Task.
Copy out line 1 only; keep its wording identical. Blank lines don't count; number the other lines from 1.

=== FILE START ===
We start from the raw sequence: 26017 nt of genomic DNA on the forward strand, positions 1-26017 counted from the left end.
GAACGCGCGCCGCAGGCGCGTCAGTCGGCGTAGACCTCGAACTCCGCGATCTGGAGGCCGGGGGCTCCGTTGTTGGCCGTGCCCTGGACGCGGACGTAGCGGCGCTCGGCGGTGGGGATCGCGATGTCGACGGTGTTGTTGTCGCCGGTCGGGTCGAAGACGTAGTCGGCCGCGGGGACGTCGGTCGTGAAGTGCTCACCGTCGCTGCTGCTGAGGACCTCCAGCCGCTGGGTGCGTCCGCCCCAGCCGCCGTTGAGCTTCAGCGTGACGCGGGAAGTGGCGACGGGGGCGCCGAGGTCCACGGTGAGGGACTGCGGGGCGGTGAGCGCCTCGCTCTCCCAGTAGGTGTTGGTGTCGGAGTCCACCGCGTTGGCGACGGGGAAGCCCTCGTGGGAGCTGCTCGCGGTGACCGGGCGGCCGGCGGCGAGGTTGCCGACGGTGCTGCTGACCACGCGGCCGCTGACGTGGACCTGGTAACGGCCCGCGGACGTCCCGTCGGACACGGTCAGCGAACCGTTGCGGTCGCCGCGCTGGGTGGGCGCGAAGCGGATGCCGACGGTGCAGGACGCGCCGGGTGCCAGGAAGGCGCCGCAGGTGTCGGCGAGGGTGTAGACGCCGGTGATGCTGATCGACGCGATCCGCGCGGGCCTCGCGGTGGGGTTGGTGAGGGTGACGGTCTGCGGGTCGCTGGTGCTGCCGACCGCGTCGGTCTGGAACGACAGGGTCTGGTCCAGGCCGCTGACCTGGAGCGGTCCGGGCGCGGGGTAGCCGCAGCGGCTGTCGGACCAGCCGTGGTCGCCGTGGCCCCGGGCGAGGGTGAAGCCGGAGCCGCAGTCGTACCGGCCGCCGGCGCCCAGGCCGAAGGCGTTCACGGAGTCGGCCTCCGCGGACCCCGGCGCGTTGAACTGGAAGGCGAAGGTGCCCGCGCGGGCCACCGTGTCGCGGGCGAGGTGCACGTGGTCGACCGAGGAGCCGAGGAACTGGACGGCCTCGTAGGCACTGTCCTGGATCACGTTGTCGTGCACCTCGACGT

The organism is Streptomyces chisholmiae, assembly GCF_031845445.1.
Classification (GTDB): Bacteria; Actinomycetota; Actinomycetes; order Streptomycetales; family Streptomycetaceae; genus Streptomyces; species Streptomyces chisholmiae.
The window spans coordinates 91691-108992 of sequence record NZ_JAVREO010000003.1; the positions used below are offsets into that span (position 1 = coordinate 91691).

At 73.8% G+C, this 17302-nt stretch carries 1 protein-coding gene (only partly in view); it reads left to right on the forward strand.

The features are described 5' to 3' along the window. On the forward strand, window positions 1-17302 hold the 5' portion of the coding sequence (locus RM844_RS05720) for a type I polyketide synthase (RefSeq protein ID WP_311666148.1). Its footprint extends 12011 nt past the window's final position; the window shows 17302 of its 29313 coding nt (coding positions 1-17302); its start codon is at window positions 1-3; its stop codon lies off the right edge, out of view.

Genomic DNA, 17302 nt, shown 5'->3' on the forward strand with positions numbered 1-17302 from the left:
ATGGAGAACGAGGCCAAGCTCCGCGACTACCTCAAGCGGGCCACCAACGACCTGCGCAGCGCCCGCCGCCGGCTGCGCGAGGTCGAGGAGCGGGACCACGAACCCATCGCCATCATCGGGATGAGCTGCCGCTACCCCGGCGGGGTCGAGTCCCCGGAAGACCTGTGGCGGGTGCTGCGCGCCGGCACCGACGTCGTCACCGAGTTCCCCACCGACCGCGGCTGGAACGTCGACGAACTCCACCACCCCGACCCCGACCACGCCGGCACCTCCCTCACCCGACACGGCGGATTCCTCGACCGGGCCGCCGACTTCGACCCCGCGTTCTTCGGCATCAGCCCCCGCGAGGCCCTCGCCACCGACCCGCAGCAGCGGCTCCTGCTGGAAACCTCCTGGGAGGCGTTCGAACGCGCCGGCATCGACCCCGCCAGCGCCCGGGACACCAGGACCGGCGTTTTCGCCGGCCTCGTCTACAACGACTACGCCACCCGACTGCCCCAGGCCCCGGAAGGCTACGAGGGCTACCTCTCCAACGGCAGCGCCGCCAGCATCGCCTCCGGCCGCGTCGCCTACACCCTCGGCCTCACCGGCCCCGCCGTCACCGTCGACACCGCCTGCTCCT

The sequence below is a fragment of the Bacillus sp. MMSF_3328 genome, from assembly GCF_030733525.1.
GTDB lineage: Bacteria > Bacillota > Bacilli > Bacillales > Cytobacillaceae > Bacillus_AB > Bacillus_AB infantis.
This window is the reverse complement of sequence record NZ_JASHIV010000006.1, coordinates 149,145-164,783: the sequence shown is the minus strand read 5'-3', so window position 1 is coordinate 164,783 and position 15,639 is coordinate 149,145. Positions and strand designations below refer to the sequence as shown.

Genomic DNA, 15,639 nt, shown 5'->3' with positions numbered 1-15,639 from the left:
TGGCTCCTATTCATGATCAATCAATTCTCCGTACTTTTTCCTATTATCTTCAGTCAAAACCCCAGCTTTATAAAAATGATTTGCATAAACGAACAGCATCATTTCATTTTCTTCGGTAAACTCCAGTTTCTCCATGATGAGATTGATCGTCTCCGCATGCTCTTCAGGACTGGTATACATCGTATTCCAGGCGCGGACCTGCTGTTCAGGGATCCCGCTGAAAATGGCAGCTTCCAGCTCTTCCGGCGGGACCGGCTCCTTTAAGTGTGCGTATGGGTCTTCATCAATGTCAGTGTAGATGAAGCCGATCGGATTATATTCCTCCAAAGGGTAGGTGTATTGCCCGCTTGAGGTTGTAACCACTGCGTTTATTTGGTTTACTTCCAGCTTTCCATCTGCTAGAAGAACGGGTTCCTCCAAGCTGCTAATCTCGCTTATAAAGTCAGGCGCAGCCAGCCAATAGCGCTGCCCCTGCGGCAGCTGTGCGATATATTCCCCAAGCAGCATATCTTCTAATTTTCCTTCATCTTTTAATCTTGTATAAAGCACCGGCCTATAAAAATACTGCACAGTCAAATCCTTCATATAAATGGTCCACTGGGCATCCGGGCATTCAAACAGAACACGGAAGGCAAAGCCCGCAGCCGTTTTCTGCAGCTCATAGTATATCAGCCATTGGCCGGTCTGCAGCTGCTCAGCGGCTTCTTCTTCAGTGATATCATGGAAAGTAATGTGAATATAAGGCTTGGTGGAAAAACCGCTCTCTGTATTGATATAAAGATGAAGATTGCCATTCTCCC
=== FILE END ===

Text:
We start from the raw sequence: 26017 nt of genomic DNA on the forward strand, positions 1-26017 counted from the left end.